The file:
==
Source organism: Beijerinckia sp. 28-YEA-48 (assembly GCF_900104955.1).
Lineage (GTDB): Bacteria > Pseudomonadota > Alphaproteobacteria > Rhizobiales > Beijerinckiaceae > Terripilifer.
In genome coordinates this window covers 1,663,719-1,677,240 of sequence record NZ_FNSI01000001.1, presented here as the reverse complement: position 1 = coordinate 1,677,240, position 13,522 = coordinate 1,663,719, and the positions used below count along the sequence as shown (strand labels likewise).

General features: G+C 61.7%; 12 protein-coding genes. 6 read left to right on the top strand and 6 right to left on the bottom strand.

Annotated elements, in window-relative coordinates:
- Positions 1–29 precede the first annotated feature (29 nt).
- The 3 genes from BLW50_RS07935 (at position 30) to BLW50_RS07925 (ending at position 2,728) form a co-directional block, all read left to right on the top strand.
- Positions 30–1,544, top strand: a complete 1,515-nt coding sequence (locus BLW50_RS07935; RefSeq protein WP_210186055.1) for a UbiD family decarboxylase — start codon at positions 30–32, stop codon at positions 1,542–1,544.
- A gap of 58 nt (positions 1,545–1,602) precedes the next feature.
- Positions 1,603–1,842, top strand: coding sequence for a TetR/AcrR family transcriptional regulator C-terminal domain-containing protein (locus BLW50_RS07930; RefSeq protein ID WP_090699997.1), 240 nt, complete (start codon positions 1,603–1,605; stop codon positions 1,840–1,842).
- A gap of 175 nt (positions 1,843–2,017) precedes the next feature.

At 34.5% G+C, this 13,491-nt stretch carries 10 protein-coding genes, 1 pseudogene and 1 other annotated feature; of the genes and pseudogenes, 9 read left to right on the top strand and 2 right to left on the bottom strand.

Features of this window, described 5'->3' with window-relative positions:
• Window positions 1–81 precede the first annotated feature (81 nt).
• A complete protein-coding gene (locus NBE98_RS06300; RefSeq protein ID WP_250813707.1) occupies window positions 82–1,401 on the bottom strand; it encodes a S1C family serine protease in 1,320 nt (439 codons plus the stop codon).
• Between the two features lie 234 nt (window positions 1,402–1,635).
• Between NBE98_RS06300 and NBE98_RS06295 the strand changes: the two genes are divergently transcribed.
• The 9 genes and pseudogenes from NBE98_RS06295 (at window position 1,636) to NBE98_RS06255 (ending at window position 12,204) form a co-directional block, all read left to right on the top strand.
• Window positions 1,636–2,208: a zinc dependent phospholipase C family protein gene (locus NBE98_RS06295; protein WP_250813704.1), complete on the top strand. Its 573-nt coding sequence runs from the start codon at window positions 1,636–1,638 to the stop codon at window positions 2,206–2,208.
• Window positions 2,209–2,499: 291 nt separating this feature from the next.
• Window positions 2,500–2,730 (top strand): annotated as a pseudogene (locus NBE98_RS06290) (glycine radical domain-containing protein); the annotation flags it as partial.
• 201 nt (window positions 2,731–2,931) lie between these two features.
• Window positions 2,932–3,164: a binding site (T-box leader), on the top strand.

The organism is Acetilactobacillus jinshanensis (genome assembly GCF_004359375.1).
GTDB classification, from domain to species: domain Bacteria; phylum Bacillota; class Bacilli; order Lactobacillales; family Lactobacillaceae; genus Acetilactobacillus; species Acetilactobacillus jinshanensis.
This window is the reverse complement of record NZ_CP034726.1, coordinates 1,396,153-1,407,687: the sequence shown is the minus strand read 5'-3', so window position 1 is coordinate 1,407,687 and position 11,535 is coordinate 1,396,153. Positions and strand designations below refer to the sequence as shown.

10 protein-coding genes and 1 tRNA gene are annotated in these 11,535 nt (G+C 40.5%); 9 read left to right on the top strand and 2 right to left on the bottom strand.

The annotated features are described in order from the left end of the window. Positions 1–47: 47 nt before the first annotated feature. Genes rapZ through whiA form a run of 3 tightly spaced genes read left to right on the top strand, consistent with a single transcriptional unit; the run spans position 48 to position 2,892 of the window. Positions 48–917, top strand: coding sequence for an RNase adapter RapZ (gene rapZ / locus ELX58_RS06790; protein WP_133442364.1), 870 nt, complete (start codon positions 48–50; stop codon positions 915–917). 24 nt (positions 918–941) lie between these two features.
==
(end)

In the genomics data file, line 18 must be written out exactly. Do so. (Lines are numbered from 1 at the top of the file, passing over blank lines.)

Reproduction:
• The 9 genes and pseudogenes from NBE98_RS06295 (at window position 1,636) to NBE98_RS06255 (ending at window position 12,204) form a co-directional block, all read left to right on the top strand.